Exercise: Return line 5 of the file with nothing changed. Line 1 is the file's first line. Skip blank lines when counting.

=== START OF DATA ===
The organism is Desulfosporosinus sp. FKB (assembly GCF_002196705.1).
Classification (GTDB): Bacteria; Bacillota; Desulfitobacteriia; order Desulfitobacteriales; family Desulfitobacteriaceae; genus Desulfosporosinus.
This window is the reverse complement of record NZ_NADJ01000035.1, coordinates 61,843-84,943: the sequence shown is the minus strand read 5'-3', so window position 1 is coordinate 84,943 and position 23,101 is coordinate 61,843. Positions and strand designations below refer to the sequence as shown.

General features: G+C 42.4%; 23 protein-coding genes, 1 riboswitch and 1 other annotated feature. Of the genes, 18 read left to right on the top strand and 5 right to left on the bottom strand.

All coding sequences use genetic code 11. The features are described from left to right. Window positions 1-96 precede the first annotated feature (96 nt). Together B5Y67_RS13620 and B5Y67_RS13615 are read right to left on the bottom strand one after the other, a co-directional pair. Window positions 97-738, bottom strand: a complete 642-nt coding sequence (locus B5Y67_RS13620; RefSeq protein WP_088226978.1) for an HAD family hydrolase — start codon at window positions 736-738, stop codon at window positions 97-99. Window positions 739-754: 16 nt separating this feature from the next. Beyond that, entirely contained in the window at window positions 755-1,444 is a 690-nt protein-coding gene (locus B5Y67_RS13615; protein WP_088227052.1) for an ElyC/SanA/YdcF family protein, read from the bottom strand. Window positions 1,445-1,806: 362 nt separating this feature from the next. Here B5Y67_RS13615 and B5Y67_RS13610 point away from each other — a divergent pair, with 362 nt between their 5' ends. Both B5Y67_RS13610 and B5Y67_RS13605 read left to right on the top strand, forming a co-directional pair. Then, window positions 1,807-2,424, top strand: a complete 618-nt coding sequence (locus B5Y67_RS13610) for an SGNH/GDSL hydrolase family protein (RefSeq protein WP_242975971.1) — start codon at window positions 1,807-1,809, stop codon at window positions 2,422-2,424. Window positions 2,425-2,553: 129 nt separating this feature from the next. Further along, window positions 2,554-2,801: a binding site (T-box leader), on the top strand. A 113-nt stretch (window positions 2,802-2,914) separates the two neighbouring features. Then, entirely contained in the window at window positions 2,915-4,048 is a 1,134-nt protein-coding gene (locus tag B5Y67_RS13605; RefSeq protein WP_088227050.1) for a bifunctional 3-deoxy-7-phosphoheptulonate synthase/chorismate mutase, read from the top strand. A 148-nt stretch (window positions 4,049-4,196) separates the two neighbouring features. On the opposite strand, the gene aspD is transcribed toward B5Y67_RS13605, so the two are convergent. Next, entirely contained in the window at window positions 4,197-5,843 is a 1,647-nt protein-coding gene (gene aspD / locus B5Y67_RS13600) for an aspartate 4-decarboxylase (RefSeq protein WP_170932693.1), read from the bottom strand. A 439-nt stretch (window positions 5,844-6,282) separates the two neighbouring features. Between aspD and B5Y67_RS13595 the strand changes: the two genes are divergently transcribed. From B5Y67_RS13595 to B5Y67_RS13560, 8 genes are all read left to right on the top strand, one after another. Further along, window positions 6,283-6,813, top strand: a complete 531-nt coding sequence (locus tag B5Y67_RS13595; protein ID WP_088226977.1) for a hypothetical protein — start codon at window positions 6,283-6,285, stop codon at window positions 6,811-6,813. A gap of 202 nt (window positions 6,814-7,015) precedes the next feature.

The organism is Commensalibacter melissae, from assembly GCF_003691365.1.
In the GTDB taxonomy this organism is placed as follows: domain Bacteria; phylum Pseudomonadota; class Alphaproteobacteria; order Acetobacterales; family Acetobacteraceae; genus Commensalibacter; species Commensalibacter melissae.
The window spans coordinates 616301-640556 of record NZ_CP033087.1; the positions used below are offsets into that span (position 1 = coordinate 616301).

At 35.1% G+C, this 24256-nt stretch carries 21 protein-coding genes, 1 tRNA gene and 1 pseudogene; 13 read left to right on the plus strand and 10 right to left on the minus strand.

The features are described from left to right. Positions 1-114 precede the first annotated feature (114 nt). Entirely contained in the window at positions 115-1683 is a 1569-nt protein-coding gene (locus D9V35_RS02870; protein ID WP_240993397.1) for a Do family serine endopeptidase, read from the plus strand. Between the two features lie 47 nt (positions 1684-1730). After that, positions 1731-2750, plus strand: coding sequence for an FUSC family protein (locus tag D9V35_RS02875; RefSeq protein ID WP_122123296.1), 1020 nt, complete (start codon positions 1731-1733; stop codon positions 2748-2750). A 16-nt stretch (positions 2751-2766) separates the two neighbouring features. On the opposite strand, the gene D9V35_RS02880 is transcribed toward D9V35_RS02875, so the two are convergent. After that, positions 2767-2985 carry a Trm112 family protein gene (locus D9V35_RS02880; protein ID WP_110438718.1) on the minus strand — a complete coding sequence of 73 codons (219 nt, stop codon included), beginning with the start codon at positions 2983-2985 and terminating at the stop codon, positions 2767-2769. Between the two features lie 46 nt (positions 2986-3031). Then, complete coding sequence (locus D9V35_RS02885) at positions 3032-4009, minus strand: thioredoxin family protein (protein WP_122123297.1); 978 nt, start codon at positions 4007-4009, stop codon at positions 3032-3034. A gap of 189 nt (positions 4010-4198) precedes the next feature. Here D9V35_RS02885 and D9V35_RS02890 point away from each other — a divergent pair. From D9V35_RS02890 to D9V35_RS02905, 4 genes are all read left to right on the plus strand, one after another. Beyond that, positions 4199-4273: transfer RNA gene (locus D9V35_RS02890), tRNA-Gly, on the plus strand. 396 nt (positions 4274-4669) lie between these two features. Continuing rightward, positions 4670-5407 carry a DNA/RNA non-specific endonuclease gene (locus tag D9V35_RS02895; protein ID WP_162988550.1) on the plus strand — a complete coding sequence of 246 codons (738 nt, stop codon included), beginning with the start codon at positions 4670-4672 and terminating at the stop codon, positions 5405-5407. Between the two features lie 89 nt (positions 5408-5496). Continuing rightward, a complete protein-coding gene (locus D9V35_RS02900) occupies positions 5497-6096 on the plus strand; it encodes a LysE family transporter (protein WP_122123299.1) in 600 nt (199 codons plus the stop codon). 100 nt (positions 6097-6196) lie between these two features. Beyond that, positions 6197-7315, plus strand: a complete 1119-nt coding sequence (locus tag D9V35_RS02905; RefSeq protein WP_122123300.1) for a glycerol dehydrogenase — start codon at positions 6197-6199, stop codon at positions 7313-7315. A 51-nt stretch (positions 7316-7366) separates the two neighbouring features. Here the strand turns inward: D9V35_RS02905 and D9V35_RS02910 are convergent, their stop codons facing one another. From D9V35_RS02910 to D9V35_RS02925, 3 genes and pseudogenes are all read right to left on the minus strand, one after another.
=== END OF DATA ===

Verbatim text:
All coding sequences use genetic code 11. The features are described from left to right. Window positions 1-96 precede the first annotated feature (96 nt). Together B5Y67_RS13620 and B5Y67_RS13615 are read right to left on the bottom strand one after the other, a co-directional pair. Window positions 97-738, bottom strand: a complete 642-nt coding sequence (locus B5Y67_RS13620; RefSeq protein WP_088226978.1) for an HAD family hydrolase — start codon at window positions 736-738, stop codon at window positions 97-99. Window positions 739-754: 16 nt separating this feature from the next. Beyond that, entirely contained in the window at window positions 755-1,444 is a 690-nt protein-coding gene (locus B5Y67_RS13615; protein WP_088227052.1) for an ElyC/SanA/YdcF family protein, read from the bottom strand. Window positions 1,445-1,806: 362 nt separating this feature from the next. Here B5Y67_RS13615 and B5Y67_RS13610 point away from each other — a divergent pair, with 362 nt between their 5' ends. Both B5Y67_RS13610 and B5Y67_RS13605 read left to right on the top strand, forming a co-directional pair. Then, window positions 1,807-2,424, top strand: a complete 618-nt coding sequence (locus B5Y67_RS13610) for an SGNH/GDSL hydrolase family protein (RefSeq protein WP_242975971.1) — start codon at window positions 1,807-1,809, stop codon at window positions 2,422-2,424. Window positions 2,425-2,553: 129 nt separating this feature from the next. Further along, window positions 2,554-2,801: a binding site (T-box leader), on the top strand. A 113-nt stretch (window positions 2,802-2,914) separates the two neighbouring features. Then, entirely contained in the window at window positions 2,915-4,048 is a 1,134-nt protein-coding gene (locus tag B5Y67_RS13605; RefSeq protein WP_088227050.1) for a bifunctional 3-deoxy-7-phosphoheptulonate synthase/chorismate mutase, read from the top strand. A 148-nt stretch (window positions 4,049-4,196) separates the two neighbouring features. On the opposite strand, the gene aspD is transcribed toward B5Y67_RS13605, so the two are convergent. Next, entirely contained in the window at window positions 4,197-5,843 is a 1,647-nt protein-coding gene (gene aspD / locus B5Y67_RS13600) for an aspartate 4-decarboxylase (RefSeq protein WP_170932693.1), read from the bottom strand. A 439-nt stretch (window positions 5,844-6,282) separates the two neighbouring features. Between aspD and B5Y67_RS13595 the strand changes: the two genes are divergently transcribed. From B5Y67_RS13595 to B5Y67_RS13560, 8 genes are all read left to right on the top strand, one after another. Further along, window positions 6,283-6,813, top strand: a complete 531-nt coding sequence (locus tag B5Y67_RS13595; protein ID WP_088226977.1) for a hypothetical protein — start codon at window positions 6,283-6,285, stop codon at window positions 6,811-6,813. A gap of 202 nt (window positions 6,814-7,015) precedes the next feature.